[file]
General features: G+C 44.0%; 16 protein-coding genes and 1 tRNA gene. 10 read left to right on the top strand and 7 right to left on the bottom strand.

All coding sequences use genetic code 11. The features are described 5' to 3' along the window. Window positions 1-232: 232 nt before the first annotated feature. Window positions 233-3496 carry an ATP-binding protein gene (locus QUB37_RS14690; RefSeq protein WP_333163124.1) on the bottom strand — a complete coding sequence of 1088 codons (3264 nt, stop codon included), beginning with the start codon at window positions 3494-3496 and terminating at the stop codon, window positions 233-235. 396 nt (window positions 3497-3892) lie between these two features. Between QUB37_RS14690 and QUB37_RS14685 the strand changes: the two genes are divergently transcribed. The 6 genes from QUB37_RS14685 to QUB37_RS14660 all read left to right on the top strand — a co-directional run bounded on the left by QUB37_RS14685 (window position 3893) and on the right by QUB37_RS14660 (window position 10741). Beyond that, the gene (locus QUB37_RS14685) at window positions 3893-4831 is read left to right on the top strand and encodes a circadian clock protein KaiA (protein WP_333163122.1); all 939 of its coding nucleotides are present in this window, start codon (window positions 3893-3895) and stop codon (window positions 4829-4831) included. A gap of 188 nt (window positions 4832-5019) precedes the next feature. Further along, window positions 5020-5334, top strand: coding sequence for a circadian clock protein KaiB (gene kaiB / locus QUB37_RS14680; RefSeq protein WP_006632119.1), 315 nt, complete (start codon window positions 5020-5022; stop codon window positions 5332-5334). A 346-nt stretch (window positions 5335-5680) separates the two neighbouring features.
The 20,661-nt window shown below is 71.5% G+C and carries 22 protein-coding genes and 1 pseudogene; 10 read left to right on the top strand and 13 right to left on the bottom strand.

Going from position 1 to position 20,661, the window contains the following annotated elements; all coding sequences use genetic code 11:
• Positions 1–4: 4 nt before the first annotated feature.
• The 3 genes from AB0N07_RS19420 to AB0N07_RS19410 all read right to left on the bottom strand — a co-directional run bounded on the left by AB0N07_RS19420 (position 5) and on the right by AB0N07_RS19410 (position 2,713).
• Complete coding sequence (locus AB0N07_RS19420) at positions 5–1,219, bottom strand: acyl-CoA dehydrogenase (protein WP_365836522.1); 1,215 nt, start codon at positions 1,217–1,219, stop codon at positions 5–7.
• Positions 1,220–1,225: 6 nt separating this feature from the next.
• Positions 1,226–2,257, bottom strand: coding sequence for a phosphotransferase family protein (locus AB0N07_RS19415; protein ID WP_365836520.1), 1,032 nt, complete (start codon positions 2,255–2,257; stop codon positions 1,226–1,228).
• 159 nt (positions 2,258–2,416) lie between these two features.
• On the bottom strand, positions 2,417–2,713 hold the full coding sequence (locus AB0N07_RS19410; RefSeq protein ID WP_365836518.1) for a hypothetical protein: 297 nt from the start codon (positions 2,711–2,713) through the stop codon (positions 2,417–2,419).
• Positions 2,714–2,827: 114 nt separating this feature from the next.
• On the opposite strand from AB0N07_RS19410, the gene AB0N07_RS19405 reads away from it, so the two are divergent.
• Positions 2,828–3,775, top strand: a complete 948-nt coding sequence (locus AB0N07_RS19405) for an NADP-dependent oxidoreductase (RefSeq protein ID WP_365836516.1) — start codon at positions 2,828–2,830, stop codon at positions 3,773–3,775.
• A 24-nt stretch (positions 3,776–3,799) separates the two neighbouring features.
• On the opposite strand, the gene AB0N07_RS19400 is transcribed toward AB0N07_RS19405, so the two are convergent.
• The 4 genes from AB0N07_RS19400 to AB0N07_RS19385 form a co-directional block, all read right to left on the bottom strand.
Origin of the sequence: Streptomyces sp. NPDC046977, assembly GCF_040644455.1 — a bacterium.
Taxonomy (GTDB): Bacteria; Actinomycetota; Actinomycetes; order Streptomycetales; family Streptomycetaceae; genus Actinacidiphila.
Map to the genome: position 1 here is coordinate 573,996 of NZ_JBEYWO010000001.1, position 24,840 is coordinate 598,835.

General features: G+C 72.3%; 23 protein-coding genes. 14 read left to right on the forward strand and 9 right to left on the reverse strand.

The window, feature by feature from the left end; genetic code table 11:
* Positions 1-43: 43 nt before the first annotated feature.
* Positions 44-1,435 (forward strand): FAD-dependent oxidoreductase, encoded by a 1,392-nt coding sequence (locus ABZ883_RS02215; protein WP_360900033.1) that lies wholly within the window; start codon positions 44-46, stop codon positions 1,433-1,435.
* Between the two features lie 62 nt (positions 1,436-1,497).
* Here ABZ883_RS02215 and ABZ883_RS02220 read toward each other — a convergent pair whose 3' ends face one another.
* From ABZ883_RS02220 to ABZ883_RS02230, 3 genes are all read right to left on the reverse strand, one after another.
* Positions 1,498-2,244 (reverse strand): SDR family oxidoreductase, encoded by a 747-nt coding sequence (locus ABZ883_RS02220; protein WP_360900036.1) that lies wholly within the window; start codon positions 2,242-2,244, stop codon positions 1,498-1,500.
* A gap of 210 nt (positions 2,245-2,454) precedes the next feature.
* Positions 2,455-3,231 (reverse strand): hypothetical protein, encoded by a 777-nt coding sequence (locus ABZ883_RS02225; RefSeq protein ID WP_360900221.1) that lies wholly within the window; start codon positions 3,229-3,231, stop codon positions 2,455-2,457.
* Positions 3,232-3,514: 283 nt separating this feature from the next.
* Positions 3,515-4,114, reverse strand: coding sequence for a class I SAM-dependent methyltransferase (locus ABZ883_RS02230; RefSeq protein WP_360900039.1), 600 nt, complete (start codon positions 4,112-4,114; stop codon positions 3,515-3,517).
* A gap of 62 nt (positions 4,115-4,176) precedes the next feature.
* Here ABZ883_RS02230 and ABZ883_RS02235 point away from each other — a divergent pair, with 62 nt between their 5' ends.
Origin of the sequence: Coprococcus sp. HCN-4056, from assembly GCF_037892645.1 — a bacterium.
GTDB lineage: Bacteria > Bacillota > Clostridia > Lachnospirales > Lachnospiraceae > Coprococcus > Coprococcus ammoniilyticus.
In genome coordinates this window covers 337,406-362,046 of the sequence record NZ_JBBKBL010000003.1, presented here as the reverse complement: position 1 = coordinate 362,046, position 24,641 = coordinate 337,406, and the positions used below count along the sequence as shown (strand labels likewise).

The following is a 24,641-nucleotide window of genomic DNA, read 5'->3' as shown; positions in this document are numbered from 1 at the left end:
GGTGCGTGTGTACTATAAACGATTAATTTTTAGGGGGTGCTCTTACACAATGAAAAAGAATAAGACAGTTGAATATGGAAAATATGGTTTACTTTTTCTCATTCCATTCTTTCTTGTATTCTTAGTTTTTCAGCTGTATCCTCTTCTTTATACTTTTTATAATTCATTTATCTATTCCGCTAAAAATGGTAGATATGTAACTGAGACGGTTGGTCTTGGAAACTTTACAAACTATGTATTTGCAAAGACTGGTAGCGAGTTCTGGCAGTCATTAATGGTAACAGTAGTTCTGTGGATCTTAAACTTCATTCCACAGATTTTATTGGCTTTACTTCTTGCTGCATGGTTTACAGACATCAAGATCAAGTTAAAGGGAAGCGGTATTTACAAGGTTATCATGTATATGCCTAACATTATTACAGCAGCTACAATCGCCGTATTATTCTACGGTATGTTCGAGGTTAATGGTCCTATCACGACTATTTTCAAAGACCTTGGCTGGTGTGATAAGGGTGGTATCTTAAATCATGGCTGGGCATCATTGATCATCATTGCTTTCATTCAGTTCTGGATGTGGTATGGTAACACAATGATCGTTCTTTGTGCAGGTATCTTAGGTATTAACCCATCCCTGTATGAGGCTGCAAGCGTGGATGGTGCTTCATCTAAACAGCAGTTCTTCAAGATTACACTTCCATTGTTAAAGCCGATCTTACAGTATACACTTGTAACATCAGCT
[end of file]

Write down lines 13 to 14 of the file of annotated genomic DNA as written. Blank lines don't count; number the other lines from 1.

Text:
• On the opposite strand from AB0N07_RS19410, the gene AB0N07_RS19405 reads away from it, so the two are divergent.
• Positions 2,828–3,775, top strand: a complete 948-nt coding sequence (locus AB0N07_RS19405) for an NADP-dependent oxidoreductase (RefSeq protein ID WP_365836516.1) — start codon at positions 2,828–2,830, stop codon at positions 3,773–3,775.